…Jesus told them a parable about their need to pray always and not to lose heart.
The fulcrum of transformation
is not the found in the formulas of liturgy, libation or litany,
but in prayer that releases our hearts’ desire— yearning to be made new.
It is this readiness to surrender—
listening and letting go, waking up and looking out, wondering, waiting and wailing—
that sways the balance of power in our lives.
For what is the point of praying
for things to change,
if we are not open and ready to being turned inside out?
My heart is steadfast, O God, my heart is steadfast. I will sing and make melody.
Awake, my soul!
Jesus cautioned us not to babble or berate,
showing instead how to cut through pretension
and clear the way for mercy to work on us.
Such prayer comes from and leads to
It humbles as it connects. And never, never does it isolate.
Opening what was closed, barred and locked,
it carves out space
to make room for newness.
By-passing the head entirely,
it wells-up from a gutsier place,
much lower down.
Such prayer is our undoing.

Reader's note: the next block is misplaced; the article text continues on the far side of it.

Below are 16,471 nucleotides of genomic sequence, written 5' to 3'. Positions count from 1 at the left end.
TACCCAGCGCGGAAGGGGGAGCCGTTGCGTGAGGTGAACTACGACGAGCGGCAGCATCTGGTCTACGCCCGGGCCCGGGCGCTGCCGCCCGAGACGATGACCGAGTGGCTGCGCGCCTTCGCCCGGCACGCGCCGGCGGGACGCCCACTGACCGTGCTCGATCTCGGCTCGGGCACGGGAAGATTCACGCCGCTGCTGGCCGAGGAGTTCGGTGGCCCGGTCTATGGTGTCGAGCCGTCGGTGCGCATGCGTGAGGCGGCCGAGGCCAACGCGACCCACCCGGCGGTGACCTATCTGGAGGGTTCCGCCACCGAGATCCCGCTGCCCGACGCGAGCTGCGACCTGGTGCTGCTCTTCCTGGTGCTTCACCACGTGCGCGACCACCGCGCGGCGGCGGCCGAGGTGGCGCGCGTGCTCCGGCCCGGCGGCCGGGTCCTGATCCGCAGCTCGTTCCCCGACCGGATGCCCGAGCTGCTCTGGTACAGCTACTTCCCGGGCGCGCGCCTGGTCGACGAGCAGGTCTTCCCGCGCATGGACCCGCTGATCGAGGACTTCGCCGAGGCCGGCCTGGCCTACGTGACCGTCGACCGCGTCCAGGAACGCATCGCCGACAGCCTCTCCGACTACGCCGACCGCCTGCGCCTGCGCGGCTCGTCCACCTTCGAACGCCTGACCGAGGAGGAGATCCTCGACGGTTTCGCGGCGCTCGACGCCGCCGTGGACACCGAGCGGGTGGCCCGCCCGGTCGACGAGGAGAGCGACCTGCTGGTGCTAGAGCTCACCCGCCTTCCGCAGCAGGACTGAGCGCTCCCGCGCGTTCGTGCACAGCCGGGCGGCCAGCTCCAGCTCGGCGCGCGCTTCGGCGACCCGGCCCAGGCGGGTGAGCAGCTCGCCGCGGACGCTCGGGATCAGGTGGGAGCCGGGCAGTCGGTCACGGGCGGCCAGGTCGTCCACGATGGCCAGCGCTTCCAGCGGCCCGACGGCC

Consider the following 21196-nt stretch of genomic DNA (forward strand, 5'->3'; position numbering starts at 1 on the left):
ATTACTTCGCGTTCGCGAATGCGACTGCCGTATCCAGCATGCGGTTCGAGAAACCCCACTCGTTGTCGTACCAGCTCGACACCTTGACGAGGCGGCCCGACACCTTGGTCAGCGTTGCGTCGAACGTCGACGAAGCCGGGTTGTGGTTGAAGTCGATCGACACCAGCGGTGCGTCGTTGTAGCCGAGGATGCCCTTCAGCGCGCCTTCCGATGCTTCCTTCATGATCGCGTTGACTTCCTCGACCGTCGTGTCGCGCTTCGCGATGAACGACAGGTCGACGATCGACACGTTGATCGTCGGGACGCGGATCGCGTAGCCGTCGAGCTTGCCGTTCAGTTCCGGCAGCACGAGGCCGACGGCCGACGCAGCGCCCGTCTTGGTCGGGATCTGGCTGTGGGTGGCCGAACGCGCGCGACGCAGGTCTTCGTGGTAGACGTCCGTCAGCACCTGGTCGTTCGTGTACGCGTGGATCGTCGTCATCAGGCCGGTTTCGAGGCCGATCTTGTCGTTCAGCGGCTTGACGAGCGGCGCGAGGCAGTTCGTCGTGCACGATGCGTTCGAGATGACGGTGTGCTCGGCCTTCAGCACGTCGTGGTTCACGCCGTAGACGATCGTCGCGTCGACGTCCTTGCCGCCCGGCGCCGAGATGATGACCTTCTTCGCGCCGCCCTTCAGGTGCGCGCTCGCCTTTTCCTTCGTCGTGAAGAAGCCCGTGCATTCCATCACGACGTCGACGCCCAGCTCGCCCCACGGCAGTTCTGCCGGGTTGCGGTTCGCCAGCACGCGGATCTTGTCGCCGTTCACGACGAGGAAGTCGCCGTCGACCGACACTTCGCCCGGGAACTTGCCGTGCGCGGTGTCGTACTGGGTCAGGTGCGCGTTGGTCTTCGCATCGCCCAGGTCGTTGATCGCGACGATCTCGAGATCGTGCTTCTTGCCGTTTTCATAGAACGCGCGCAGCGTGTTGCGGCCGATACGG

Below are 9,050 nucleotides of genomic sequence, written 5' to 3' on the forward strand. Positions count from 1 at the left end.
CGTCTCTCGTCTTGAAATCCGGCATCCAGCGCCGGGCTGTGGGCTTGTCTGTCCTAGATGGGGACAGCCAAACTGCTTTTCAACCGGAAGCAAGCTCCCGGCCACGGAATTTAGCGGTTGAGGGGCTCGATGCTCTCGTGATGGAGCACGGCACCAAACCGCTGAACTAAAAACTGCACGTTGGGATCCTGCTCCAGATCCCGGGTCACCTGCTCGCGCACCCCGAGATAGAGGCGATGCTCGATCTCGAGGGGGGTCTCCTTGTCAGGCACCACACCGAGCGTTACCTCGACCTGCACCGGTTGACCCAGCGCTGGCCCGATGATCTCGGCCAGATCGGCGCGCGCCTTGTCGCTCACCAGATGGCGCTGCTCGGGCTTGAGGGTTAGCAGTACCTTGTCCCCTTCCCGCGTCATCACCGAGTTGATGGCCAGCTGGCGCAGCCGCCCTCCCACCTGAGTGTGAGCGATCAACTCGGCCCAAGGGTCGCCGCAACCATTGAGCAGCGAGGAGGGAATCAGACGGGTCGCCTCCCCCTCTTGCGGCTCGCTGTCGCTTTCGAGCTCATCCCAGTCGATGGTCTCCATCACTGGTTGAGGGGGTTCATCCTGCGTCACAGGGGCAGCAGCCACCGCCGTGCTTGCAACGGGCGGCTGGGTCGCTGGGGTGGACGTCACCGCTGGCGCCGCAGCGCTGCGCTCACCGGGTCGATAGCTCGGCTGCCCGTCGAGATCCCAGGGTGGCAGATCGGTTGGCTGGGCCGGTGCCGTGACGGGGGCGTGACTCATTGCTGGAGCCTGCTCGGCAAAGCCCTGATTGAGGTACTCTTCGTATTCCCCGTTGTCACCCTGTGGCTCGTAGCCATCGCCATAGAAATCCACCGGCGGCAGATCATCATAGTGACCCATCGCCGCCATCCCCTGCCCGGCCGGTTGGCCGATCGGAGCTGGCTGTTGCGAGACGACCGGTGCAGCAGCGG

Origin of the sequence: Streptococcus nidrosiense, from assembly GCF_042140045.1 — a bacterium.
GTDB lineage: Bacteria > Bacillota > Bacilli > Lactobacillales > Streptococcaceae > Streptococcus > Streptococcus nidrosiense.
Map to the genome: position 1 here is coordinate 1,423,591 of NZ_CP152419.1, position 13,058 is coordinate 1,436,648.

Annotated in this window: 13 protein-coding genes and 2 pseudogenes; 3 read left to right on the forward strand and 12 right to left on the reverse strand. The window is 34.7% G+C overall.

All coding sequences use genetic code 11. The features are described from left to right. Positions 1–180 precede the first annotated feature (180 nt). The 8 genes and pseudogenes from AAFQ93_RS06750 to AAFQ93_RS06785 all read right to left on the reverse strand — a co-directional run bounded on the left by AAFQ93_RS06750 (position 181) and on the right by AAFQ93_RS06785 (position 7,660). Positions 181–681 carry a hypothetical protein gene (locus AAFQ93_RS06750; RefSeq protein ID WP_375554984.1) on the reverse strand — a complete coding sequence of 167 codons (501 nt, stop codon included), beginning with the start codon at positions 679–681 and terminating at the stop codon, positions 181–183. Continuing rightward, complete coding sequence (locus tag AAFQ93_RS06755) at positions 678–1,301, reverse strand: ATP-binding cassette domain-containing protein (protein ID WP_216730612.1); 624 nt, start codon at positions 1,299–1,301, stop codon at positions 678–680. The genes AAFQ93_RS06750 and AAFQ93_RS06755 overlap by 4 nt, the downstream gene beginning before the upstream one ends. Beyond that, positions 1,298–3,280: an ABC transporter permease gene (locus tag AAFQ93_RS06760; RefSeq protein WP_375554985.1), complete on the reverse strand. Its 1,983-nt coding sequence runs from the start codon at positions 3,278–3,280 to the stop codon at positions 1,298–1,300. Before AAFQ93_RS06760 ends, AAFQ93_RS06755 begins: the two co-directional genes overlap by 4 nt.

Open to surprise, it can be breath-taking,
sucking the wind out us, knocking us off our feet.
Always, always it widens
as it stretches and leads us
to a deeper appreciation and experience of life.
Starting with wordless inhalation,
it culminates in the quiet,
breathing that silent language of lovers we call listening.
Will you let listening be the way
and end of prayer,
till your heart cracks open?
And the deepest level of communication is not communication, but communion. It is wordless. It is beyond words, and it is beyond speech, and it is beyond concept. Not that we discover a new unity. We discover an older unity. My dear brothers (and sisters), we are already one. But we imagine that we are not. And what we have to recover is our original unity. What we have to be is what we are.
– Thomas Merton
And in these times of terror,
let us pray to be brought back together,
according to the measure of our Maker’s mercy,